Cyber Monday Wedgie Continues, Tops 25 Billion, notes online security provider Daily Safety Check

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Since the SpyEye malware licensing scheme was cracked back in May, the amount of malicious emails sent on the internet has dramatically increased. Many industry analysts believed that the 25 Billion malicious email attachments sent on a single day in August would be the highpoint of the year, unfortunately, for those of us with email and who like get deals on Cyber Monday, they were wrong, very wrong, notes online security provider, Daily Safety Check.

Home computer security is weaker then online stores

Home computer security is weaker then online stores

my forensic investigations show a mean time of 72 days between the compromise of a home computer and its activation. That means that the computer is watched for over two months before it is used for fraud.

Since the SpyEye malware licensing scheme was cracked back in May, the amount of malicious emails sent on the internet has dramatically increased. Many industry analysts believed that the 25 Billion malicious email attachments sent on a single day in August would be the highpoint of the year, unfortunately, for those of us with email and who like get deals on Cyber Monday, they were wrong, very wrong, notes online security provider, Daily Safety Check.

“An analyst at our Secure Operations Center (SOC) christened the August event the ‘I:>Cry’ Wedgie. It was seen as a peak, said Marco Stanich, co-founder of Daily Safety Check, an online security firm. "We saw the same trend when a version of the Zeus botnet malware was released to open source earlier in the year. There was a dramatic SPAM uptick as the software was downloaded and 'played with" by amateurs. When something that commanded a price tag of $10,000 goes to $0 people are going to see a ‘shiny new toy’ and want to see what the fuss was about.”

And while 25 Billion was a big number just a few months ago, Cyber Monday blew it out of the water. Since the 'I:>Cry Wedgie' four additional 'waves' of spam with malicious attachments consistently met the mark and, finally, on Cyber Monday, exceeded it. “The amount of volume directed at both our home customers and online banking users is staggering,” said Stanich, “And while the sheer volume is bad enough, what's more concerning is how organized the campaigns are. There is clearly intelligence and a business strategy behind it, this is not just opportunistic, ‘because I can event.”

SpyEye and its wizard-based email campaign module were specifically designed to exploit the biggest vulnerability of the internet, the home computer and the two billion or so people who use them. Why go after a ‘hardened’ target like an online store when the computer used to type in the credit card information can be compromised with a simple email? To criminals our home and laptops are the low hanging fruit.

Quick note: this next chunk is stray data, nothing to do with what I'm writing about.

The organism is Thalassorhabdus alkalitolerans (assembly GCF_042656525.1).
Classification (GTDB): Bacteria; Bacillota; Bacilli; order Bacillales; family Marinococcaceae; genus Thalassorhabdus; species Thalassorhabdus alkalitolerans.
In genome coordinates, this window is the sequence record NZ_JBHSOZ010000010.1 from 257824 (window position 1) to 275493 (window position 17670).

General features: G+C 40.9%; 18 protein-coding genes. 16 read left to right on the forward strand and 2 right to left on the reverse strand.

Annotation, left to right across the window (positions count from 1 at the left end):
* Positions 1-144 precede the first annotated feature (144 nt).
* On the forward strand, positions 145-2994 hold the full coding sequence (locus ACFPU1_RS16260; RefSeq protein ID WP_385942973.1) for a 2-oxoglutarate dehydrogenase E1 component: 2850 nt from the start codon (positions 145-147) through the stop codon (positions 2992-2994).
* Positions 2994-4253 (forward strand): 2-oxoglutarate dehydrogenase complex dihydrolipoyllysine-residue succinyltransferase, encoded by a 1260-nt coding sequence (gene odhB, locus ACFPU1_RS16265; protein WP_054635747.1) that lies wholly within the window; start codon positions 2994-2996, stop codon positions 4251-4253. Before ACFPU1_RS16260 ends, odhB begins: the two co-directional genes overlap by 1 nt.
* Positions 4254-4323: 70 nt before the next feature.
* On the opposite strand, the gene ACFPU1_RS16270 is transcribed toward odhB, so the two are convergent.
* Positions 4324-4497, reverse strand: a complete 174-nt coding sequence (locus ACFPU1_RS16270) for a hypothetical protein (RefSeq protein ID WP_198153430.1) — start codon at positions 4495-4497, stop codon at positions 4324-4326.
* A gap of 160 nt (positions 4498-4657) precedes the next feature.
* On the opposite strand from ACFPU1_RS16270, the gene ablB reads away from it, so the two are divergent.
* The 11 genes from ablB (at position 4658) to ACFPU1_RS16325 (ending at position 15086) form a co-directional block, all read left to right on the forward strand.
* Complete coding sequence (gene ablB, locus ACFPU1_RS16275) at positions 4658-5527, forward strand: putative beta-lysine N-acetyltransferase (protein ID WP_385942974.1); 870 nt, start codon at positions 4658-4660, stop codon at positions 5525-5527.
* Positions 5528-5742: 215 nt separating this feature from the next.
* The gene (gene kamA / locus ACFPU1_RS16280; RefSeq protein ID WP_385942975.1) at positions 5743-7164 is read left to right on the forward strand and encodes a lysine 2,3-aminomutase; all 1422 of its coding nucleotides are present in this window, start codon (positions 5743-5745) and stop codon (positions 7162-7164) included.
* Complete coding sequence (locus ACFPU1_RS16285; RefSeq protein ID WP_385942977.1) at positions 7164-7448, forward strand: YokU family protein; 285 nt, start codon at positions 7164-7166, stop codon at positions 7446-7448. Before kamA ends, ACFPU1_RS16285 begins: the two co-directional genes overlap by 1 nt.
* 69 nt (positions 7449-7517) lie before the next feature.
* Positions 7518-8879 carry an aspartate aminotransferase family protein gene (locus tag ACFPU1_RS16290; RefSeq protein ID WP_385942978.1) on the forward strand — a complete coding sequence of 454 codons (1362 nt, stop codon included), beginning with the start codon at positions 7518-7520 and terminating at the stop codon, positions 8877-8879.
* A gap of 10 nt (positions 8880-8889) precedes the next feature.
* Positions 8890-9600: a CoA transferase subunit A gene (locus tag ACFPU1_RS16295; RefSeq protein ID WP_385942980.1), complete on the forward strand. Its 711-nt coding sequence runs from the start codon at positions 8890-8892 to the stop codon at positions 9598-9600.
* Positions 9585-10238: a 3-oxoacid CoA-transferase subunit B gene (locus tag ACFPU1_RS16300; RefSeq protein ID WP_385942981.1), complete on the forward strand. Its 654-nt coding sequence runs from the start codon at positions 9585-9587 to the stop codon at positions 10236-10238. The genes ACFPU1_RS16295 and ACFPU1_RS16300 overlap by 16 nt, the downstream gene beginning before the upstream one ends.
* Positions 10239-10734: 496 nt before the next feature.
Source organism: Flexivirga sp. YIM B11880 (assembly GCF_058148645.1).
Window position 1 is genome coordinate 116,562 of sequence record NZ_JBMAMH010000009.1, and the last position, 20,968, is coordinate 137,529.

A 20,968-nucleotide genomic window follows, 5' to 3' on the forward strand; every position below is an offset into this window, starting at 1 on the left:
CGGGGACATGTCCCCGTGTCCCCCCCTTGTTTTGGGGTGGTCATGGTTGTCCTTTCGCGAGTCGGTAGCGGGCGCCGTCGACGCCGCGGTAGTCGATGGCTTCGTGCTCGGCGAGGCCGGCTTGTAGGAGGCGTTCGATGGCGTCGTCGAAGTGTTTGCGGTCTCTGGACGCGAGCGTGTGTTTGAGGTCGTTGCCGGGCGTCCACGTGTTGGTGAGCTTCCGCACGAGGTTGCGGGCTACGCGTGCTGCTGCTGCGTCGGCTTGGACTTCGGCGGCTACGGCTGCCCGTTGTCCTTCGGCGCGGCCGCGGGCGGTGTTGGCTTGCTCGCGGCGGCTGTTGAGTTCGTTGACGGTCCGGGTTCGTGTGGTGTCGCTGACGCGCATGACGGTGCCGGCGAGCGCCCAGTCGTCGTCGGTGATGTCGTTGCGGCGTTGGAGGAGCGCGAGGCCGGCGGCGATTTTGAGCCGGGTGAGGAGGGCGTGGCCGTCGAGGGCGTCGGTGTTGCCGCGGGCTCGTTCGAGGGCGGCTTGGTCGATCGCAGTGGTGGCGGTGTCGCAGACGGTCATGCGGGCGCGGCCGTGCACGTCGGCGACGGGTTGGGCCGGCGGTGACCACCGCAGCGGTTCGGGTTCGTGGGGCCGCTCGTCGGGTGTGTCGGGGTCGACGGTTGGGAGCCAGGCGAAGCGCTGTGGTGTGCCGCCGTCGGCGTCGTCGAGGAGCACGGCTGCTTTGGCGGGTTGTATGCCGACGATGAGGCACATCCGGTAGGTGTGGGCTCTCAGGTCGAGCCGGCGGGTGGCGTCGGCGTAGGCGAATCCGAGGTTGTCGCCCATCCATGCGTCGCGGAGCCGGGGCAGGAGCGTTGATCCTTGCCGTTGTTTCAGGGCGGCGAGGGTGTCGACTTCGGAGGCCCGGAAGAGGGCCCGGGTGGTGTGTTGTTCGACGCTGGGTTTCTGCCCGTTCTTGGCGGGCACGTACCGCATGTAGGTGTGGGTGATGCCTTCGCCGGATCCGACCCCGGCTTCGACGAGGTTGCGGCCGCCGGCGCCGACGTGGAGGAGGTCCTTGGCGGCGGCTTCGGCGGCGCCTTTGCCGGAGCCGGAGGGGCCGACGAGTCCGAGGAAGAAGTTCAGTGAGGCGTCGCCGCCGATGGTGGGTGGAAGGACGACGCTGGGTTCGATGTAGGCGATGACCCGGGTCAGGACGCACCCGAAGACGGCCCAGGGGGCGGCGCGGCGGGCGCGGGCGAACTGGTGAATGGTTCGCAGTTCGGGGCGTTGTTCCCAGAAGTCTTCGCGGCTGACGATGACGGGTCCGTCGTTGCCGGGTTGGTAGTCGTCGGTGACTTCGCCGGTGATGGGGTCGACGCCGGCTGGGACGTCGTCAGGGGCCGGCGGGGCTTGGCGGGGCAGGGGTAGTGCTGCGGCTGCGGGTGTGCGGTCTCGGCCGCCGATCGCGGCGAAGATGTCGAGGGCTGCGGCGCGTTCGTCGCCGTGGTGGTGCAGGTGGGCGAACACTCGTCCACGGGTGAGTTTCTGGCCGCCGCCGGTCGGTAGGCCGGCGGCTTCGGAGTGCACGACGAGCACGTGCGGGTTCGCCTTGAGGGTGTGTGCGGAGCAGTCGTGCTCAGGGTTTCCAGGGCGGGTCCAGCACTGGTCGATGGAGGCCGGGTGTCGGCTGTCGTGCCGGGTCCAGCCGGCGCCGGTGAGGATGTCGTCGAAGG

To fully protect a home computer, the owner has to master at least fourteen different update mechanisms, as the typical home computer has software from 14 different vendors. While one update mechanism, Microsoft Update the operating system and 26 Microsoft programs can be patched to remediate %31 of vulnerabilities. However that leaves 13 update mechanisms to patch the 24 third-party programs remediate %69 of the vulnerabilities. Common vulnerabilities not addressed timely enough are Flash, Acrobat and Skype. A single vulnerability can lead to a criminal 'owning' a computer.

And for those of us who rely on home anti-virus and programs for our primary defense, anti-virus programs are the first protection to be disabled or crippled, it’s built into SpyEye as a key feature.

Jim McKenney, a computer forensics expert, says his forensic investigations show a mean time of 72 days between the compromise of a home computer and its 'activation'. This means everything happening on the computer is watched for over two months before it is used for fraud. This gives the criminal access to everything the user does on the computer; email, website passwords, online banking balances and account activities, purchases, personal pictures – anything and everything. Generally speaking the longer the computer can be “watched” the more valuable it becomes to a criminal.

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Marco Stanich

Marco Stanich